While exploring her new room, Alice finds her grandfather’s funeral program. It says that Colton Landry died February 17th, 2000 at the age of 42, and that in death he would be reunited with his son, Jacob.

Meanwhile, in the kitchen Del and Kat have a heart to heart. Kat tells her mom of her impending divorce and they reminisce on how Kat met Brady at a summer camp when she was 15 and her mom helps her reconcile with the idea that sometimes people just grow apart. Kat thanks her mom for sending her the letter asking her to mend fences. Del snaps and says that she didn’t send her daughter a letter, that Kat reached out to her first by calling. Confused because the letter was written in her mother’s handwriting, Kat wonders why her mom would deny sending it. At that, Del leaves the room without saying a word. Kat walks upstairs and overhears Alice begging her dad to let her come back to Minneapolis.

In the morning as Alice prepares for her first day of school, Kat spots Del in an intense conversation with a man in the front yard. Del accuses him of finding and sending the letter that Kat received. He tells her that he has no idea what she’s talking about and she gets agitated because she thinks he’s playing dumb. Kat interrupts them and is surprised and happy to see that it is her childhood friend, Elliot (Evan Williams), talking to her mom. She gives him a big hug and they take a moment to catch up. He tells her that he moved back home a few years ago and teaches science at the highschool. Del excuses herself from the conversation, but not before she points out that they’re both divorced. Alice interrupts their moment and demands that she is taken to school so as to not be late on her first day.

While Alice is at school, Brady calls Kat to check in. She accuses him of blowing Alice off and using work as an excuse. He tells her that he’s trying to support her choice to move back to Canada by not feeding into Alice’s bad mood. She tells him that Del has erased all traces of her dad and brother and the happiness that once filled the house. After hanging up she goes outside and confronts Del. She asks her how she can just remove all of the photos of her dad and Jacob- treating them like they never existed. Del tells her that she’s moved on and that Kat should too. Del accuses her of floundering and Kat tells her it’s because she has nothing to cling to.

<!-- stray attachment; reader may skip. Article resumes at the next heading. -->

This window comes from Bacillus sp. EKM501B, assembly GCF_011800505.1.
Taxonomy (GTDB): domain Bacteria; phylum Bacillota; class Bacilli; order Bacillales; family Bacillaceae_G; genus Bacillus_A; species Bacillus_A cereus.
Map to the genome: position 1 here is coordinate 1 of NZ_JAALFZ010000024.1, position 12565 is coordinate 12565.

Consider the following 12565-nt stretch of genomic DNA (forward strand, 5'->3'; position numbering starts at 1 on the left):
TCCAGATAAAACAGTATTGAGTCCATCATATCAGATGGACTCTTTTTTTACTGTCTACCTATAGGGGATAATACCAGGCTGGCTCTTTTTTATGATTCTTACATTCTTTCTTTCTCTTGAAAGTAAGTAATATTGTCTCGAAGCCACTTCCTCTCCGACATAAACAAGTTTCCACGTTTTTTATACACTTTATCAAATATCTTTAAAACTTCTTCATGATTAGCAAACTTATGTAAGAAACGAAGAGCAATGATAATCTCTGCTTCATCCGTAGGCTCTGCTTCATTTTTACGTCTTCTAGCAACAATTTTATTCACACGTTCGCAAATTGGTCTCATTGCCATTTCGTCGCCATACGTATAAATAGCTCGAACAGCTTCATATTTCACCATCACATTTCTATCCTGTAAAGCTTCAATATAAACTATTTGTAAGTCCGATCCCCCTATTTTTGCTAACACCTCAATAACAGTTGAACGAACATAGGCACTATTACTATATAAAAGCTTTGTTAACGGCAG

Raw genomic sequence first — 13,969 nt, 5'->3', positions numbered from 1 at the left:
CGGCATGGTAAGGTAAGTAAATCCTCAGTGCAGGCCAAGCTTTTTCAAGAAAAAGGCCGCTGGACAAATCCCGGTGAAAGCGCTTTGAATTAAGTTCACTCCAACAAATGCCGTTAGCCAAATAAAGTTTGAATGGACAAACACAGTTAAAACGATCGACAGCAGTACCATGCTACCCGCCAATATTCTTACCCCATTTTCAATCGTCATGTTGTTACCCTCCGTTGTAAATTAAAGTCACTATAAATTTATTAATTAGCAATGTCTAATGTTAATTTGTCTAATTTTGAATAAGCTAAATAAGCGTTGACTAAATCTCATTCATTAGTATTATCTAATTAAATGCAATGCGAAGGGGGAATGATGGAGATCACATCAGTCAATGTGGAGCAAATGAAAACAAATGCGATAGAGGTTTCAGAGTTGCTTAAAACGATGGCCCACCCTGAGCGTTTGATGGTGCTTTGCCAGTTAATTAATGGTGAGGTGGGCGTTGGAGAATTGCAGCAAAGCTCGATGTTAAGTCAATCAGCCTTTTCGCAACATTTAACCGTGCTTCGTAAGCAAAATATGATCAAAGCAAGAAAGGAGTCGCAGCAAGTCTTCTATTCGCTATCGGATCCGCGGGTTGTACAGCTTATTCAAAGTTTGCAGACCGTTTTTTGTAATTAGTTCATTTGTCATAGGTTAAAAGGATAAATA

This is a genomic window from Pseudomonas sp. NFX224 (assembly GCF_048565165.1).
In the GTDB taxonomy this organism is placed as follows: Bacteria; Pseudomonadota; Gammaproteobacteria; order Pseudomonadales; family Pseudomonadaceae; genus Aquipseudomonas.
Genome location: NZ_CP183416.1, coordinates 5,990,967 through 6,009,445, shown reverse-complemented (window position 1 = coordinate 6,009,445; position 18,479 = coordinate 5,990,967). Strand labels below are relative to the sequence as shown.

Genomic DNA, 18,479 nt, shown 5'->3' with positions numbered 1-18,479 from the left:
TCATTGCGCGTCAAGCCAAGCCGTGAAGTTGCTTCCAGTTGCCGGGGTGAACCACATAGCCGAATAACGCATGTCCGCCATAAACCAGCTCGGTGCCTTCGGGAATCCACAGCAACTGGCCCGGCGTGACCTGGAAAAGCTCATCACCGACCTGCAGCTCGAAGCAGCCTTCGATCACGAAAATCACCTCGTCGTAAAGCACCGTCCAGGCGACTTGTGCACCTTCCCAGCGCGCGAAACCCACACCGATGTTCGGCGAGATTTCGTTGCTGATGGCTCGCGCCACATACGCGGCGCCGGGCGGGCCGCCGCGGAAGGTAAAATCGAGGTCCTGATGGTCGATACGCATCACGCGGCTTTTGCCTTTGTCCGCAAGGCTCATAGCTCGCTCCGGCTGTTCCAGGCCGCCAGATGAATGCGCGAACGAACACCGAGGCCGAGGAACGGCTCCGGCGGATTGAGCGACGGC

At school, Alice finds out that Elliot is her science teacher. He tells her that he grew up next door to their farm and that he would do anything for the Landry family. He offers to help her, “any place, any time.” To which she awkwardly thanks him and leaves- but not before a couple of kids block access to the fire alarm and tease her- someone obviously told them about her past transgressions.

Kat wanders down to the basement. She flashes to thoughts of her dad and little brother. She opens a box of her brother’s things, including a small treasure box. Del interrupts the moment when she comes down to tell Kat that Alice is skipping school.

At the Point Cafe Alice sips coffee and watches a video of her parents gifting her a charm bracelet, inscribed K+B, that her dad had once given to her mom. Kat walks in as Alice is looking at that very bracelet currently on her wrist. She tells her to get in the car and takes her home. They argue loudly in the front yard. Kat tells her how disappointed she is that she didn’t even make it a day at school, and then she tells her to get used to their new living arrangement because she’s stuck with her. Alice argues that she can always leave and live with her dad, to which Kat breaks it to her that leaving isn’t an option because her dad just moved in with his girlfriend. At that moment, Alice realizes that her parents are never getting back together and she runs away from her mom and into the woods.

Alice runs until she finds herself by a pond, and in a moment of anger she takes her charm bracelet off of her wrist and throws it into the water. Immediately regretting her decision, she reaches into the water to retrieve it, but instead, she falls in and struggles to get herself back to the surface. All of a sudden an arm reaches into the water and pulls her out.

When Alice emerges from the water she is confronted by a girl that is about her age. The concerned stranger asks Alice why she is in the disgusting pond water and informs her that she is on her family’s land. Confused, Alice wonders how she could be on this girl’s family land- until the girl introduces herself as Katherine Landry- Kat to her friends!